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May/June 2012 Issue

Annual driving costs inching toward $9,000

Motorists will pay about 1 cent more per mile to drive in 2012, which doesn’t sound like much until you add up your mileage.

With gas prices and some other costs associated with car ownership rising, motorists will pay $8,946 to operate their cars this year, an increase of about $170 compared to last year. The increase comes on the heels of a hike of nearly $300 last year.

Motorists will pay an average of 59.6 cents per mile to drive this year, up by 1.1 cents compared to last year, according to AAA’s recently released “Your Driving Costs” brochure. The driving costs are based on 15,000 miles of driving using the average costs for the five top-selling models in three categories: small sedan, medium sedan, and large sedan.

AAA’s annual analysis of how much motorists pay to drive is made up of two types of costs. Operating costs, which include such expenses as gas and maintenance, rose by about 2 cents per mile this year. And the ownership costs–comprised of such things as insurance, taxes, and licensing fees–actually fell by about 30 cents per day.

The brochure also includes driving costs for four-wheel-drive SUVs, which will be 75.7 cents per mile in 2012, nearly 1 cent more per mile, for a total of $11,360 for the year. Driving costs for minivans will be 63.4 cents per mile, nearly unchanged from last year. It will cost $9,504 to own and operate a minivan this year.

AAA’s cost estimates are different for business-related use of a personal vehicle. Such payments cover operating costs for mileage and only a portion of the fixed costs.

For a free copy of the brochure, send a stamped, self-addressed, business-size envelope to: AAA, “Your Driving Costs,” 12901 N. Forty Drive, St. Louis, MO, 63141. To see the brochure online, visit the news/ safety section of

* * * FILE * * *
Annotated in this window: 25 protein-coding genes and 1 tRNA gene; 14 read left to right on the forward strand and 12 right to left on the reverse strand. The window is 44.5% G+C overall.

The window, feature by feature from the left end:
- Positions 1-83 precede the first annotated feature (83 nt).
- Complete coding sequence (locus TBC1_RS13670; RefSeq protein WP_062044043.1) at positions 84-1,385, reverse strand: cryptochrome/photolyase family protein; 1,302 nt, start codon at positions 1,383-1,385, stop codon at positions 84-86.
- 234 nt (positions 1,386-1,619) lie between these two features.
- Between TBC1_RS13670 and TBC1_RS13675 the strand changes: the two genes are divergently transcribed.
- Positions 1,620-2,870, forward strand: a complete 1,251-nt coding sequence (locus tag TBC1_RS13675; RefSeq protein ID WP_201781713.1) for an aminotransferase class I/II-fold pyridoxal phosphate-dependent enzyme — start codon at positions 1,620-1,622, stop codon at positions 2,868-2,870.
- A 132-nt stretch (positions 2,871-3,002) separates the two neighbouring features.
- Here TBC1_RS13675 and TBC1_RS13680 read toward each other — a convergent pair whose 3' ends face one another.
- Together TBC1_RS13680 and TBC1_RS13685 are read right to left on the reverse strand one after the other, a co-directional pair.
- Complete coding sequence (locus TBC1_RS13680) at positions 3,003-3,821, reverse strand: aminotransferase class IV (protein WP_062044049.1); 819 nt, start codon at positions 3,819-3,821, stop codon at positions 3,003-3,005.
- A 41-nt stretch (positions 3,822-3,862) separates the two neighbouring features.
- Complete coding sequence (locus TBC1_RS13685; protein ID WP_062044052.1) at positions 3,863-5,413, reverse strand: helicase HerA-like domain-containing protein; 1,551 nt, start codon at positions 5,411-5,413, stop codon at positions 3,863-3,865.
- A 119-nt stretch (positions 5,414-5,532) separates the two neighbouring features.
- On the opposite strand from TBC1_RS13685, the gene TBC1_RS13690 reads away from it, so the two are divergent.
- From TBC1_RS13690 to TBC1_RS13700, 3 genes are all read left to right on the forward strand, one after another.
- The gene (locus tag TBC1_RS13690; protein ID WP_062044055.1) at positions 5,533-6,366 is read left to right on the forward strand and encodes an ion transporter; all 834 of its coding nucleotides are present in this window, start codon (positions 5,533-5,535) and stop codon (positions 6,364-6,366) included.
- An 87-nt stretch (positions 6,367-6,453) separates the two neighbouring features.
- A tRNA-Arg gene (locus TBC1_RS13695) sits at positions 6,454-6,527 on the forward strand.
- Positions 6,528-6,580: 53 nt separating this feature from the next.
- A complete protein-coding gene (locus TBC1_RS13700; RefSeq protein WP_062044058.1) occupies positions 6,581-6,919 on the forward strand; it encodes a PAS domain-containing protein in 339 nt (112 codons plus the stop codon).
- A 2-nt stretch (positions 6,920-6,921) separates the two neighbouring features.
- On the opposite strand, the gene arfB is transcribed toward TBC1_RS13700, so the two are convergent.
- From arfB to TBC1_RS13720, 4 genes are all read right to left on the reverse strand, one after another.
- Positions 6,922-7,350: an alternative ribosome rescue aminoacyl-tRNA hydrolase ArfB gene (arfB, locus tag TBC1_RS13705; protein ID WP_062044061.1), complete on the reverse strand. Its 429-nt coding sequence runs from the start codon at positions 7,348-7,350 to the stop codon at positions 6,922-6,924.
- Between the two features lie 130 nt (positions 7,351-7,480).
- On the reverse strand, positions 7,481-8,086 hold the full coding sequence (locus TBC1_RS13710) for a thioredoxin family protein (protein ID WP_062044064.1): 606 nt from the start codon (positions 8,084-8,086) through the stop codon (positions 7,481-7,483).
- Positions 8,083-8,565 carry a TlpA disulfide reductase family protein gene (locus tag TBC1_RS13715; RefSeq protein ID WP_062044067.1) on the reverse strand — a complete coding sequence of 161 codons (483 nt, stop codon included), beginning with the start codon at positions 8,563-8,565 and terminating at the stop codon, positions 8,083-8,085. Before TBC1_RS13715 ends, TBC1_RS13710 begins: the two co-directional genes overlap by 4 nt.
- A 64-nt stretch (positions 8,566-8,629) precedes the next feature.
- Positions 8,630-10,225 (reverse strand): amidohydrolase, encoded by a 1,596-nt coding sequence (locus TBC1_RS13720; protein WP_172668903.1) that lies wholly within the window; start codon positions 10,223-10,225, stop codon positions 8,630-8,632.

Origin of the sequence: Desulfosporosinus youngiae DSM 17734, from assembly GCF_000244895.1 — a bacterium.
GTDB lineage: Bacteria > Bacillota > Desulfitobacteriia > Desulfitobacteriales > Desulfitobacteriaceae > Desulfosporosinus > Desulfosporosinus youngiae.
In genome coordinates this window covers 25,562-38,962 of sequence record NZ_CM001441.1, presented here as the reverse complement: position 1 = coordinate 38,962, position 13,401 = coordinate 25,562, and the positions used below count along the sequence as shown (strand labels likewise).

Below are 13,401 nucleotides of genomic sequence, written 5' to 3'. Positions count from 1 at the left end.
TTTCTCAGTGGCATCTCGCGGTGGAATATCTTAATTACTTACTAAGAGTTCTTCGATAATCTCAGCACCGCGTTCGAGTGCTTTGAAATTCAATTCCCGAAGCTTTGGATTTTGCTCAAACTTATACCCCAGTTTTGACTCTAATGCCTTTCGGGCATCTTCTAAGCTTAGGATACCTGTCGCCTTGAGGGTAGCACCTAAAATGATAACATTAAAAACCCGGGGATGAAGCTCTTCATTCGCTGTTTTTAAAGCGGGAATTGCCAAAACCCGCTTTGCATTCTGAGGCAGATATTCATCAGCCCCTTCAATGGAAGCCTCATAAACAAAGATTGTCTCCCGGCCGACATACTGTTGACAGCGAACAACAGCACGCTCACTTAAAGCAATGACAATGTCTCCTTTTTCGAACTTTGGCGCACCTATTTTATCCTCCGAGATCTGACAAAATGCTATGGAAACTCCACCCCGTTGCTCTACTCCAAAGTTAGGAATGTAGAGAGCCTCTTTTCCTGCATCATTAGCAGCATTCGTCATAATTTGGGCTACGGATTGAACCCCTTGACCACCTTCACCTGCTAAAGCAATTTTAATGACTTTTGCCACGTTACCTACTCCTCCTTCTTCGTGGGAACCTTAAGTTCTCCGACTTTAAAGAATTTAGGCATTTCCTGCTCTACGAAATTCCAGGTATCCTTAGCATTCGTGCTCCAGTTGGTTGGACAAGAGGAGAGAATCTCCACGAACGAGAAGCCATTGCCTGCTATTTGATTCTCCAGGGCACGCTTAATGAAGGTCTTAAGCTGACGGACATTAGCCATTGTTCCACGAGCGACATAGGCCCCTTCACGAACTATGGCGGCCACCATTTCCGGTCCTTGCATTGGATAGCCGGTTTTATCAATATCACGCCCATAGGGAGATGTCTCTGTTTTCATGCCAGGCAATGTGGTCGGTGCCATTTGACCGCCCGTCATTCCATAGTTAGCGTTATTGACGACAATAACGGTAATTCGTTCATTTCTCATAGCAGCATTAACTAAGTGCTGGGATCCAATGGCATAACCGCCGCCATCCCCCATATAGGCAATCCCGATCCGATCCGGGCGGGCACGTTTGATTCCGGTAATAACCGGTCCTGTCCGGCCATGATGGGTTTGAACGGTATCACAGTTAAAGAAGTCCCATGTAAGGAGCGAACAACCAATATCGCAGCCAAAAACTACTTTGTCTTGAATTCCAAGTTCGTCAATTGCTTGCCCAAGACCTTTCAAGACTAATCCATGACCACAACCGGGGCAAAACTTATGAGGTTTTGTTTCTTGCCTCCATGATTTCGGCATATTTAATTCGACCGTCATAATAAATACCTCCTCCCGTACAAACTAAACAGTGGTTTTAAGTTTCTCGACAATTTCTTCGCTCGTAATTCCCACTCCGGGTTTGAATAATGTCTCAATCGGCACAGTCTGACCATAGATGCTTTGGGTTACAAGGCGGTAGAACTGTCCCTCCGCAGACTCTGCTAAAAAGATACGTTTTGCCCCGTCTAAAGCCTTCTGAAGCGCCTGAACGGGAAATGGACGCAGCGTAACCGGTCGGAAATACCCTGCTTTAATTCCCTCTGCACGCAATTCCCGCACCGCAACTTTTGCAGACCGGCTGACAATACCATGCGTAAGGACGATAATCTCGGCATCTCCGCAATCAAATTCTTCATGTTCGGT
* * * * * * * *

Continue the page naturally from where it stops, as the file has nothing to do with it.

2012 driving costs


Vin Etch can help deter vehicle theft

As an effective theft deterrent, the Club will offer window etching of your vehicle’s VIN (vehicle identification number) at several AAA offices this summer.

The cost for the service is $30 for AAA members and $40 for non-members, including six etchings per car. AAA offers discounts on insurance for VIN Etching.

Call 1-800-AAA-ROAD ext. 6821 to make appointments at least 48 hours in advance of the below dates. Please have your VIN number handy when calling for appointments.

View dates and locations



Underinflated, worn tires can waste fuel and risk your safety

Motorists often focus on what’s under the hood to assess a car’s safety and reliability, but it’s the lowest part of the car that should be a high priority: the tires.

Tires are among the most important, yet most neglected, components of a car, so AAA and the Rubber Manufacturers Association (RMA) are using this year’s National Tire Safety Week, June 3–9, to urge motorists to spend a few minutes a month on tire maintenance year-round.

More maintenance is necessary, RMA reports. During last year’s National Tire Safety Week, an RMA survey of more than 5,400 vehicles found 50 percent had at least one underinflated tire. It’s a simple procedure to check a tire’s pressure, yet another RMA survey found 85 percent of Americans do not know how to do it. Click on to see a video on checking tire pressure.

Having the correct pressure is vital because underinflated tires can affect handling, leading to skidding and loss of control.

In addition to increasing the likelihood of tire failure, underinflated tires can reduce fuel economy. The U.S. Department of Energy estimates that properly inflated tires will save up to 12 cents per gallon at the pump.

When checking your tire’s pressure, also check the tread depth. Worn tires are less able to grip the road. Place a quarter in the groove of the tread upside-down. If the tread does not reach the top of Washington’s head, it’s time to start shopping for new tires.

For more tire safety details, visit

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Proper tire inflation and tread depth are vital for driver safety.

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